Fellowship of Saints and Sinners

Fellowship of Saints and Sinners


“Hope of the Earth”?

Romney and Obama tackled foreign policy issues in their third and final debate last night.

“This nation is the hope of the earth,” Republican candidate Mitt Romney said in passionate closing remarks at last night’s third and final presidential debate.

The statement for a moment filled me with great pride, and maybe I’m not alone.  I suspect most voters like to hear that the country they love really is the greatest on earth.

We Americans have much to be proud of when it comes to our achievements as a nation and the values and principles we strive to uphold.  Regardless of who we vote for and regardless of our views, most of us can agree that we want the very best for our country and are genuinely grateful to be Americans.  Most of us, I imagine, might even agree that there are a range of issues in this election pertaining to “life, liberty and the pursuit of happiness,” both here and around the world that, regardless of whether we vote  Democrat or Republican, are important to us, not just as Americans but, more fundamentally, as people of faith.

But this morning, with Romney’s remark still trilling in my ears, I awoke maybe not so coincidentally to read from the Old Testament book of Lamentations (Lamentations 3:13-26) that God is my only real hope.

I suppose any time we begin to mistaken our own selves as the “hope of the earth,” be we Americans, or people of faith, or both, we are in danger of committing a dangerous form of idolatry.

This sort of “Manifest Destiny” understanding of ourselves as Americans runs deep in our blood- maybe almost as deep as original sin.

But this long-standing relationship with our own self-righteousness doesn’t make this sort of thing okay, or par for the course, or acceptable political sound byte material.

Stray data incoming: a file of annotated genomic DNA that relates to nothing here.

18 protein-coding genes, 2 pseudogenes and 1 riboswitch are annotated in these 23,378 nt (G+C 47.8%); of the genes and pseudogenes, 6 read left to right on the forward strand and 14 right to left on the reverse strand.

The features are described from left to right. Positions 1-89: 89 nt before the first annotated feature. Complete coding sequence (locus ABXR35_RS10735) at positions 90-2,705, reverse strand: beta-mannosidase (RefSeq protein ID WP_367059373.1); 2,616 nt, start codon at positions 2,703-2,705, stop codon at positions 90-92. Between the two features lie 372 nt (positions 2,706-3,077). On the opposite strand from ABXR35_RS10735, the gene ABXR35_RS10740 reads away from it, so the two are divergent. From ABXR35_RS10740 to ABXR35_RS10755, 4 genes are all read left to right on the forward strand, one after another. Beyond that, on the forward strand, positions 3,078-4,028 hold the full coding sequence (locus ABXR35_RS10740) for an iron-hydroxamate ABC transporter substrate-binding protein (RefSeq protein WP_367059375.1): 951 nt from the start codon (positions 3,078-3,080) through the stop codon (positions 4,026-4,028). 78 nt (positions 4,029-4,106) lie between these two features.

The other day at a friend’s birthday party, my son and I got to ride a mechanical bull.  That bucking bronco was hard to ride and an act in humility- not to mention a discovery in hip ligaments I didn’t know were there.  At the end of the fun, our hostess gave us one forewarning: “in a few minutes, we’re putting an end to the bull,” she called.

When politicians, regardless of their party, make insidious and even ugly appeals to our American savior complexes in the place of the one true God who can save us and our world, it seems to me that we, too, as Christians and people of faith, need to be calling for an end to the bull.

 

 

 

 

 



Previous Posts

Lessons from the Valley of the Shadow of Death
Just over six months ago, a member of our congregation announced he had been diagnosed with pancreatic cancer: Steve Hayner, the outgoing president of Columbia Theological Seminary, and his wife Sharol, have come to be most associated in my mind with joy; yet Steve's announcement could not have been

posted 6:16:41pm Nov. 12, 2014 | read full post »

The Prodigal God—Inspirations from Tim Keller's Book
I've missed you! The challenge of writing for a full-time job is that it can relegate recreational writing to a distant backseat. But I want to keep coming back to this intersection, because I find that when I'm away from it, my capacity to carve out space for reflection and find spiritual breathing

posted 10:04:03am Nov. 01, 2014 | read full post »

The Neuroscience of Temptation
It's been too long. I hope you're enjoying God and life. That next book I'm working on is now evolving into a book about addiction and mental illness—and how churches can and must learn to love and wel

posted 1:52:23am Oct. 14, 2014 | read full post »

Brokenness—as Creative Tension?
This morning a meditation from Paula Ripple's Growing Strong at Broken Places sparks some thoughts about embracing brokenness as the very site where God seeks to form us, like a master po

posted 10:13:15am Oct. 03, 2014 | read full post »

Mental Health Break—The Worship Service To End All Worship Services
It's been a while since we've had a mental health break. As a little bit of comic relief at the start of another work week, this clip from a worship service somewhere in America comes from saint and sinner Paul. The comments from readers are just about as funny as the weird break dancing routine in

posted 2:12:30am Sep. 30, 2014 | read full post »




Report as Inappropriate

You are reporting this content because it violates the Terms of Service.

All reported content is logged for investigation.